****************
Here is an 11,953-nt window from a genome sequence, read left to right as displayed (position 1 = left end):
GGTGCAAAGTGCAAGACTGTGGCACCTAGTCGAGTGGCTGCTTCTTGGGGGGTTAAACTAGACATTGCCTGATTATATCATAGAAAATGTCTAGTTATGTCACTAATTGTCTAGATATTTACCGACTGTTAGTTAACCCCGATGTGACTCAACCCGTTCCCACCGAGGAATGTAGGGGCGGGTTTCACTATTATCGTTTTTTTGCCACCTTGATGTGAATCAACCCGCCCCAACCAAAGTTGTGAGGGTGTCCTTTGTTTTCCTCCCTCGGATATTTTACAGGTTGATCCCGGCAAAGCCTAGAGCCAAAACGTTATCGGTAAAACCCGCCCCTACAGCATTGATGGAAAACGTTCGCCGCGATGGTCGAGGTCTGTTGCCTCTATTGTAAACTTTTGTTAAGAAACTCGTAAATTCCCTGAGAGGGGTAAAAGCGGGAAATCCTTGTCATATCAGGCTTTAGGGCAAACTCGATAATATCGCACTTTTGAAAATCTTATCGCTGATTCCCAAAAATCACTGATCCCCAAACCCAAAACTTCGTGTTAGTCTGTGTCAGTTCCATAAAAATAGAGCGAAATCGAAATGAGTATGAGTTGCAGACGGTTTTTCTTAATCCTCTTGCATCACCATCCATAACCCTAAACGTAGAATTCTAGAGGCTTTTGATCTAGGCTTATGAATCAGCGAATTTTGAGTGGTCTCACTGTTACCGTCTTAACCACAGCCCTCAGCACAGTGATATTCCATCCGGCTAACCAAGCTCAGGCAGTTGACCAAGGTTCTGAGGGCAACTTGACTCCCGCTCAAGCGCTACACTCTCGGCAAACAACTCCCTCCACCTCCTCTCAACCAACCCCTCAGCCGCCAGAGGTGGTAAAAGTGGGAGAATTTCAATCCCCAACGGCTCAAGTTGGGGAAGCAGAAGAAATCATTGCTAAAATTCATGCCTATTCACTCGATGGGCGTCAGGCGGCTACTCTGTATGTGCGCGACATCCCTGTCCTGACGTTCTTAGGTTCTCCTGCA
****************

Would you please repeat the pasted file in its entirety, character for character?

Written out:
Here is an 11,953-nt window from a genome sequence, read left to right as displayed (position 1 = left end):
GGTGCAAAGTGCAAGACTGTGGCACCTAGTCGAGTGGCTGCTTCTTGGGGGGTTAAACTAGACATTGCCTGATTATATCATAGAAAATGTCTAGTTATGTCACTAATTGTCTAGATATTTACCGACTGTTAGTTAACCCCGATGTGACTCAACCCGTTCCCACCGAGGAATGTAGGGGCGGGTTTCACTATTATCGTTTTTTTGCCACCTTGATGTGAATCAACCCGCCCCAACCAAAGTTGTGAGGGTGTCCTTTGTTTTCCTCCCTCGGATATTTTACAGGTTGATCCCGGCAAAGCCTAGAGCCAAAACGTTATCGGTAAAACCCGCCCCTACAGCATTGATGGAAAACGTTCGCCGCGATGGTCGAGGTCTGTTGCCTCTATTGTAAACTTTTGTTAAGAAACTCGTAAATTCCCTGAGAGGGGTAAAAGCGGGAAATCCTTGTCATATCAGGCTTTAGGGCAAACTCGATAATATCGCACTTTTGAAAATCTTATCGCTGATTCCCAAAAATCACTGATCCCCAAACCCAAAACTTCGTGTTAGTCTGTGTCAGTTCCATAAAAATAGAGCGAAATCGAAATGAGTATGAGTTGCAGACGGTTTTTCTTAATCCTCTTGCATCACCATCCATAACCCTAAACGTAGAATTCTAGAGGCTTTTGATCTAGGCTTATGAATCAGCGAATTTTGAGTGGTCTCACTGTTACCGTCTTAACCACAGCCCTCAGCACAGTGATATTCCATCCGGCTAACCAAGCTCAGGCAGTTGACCAAGGTTCTGAGGGCAACTTGACTCCCGCTCAAGCGCTACACTCTCGGCAAACAACTCCCTCCACCTCCTCTCAACCAACCCCTCAGCCGCCAGAGGTGGTAAAAGTGGGAGAATTTCAATCCCCAACGGCTCAAGTTGGGGAAGCAGAAGAAATCATTGCTAAAATTCATGCCTATTCACTCGATGGGCGTCAGGCGGCTACTCTGTATGTGCGCGACATCCCTGTCCTGACGTTCTTAGGTTCTCCTGCA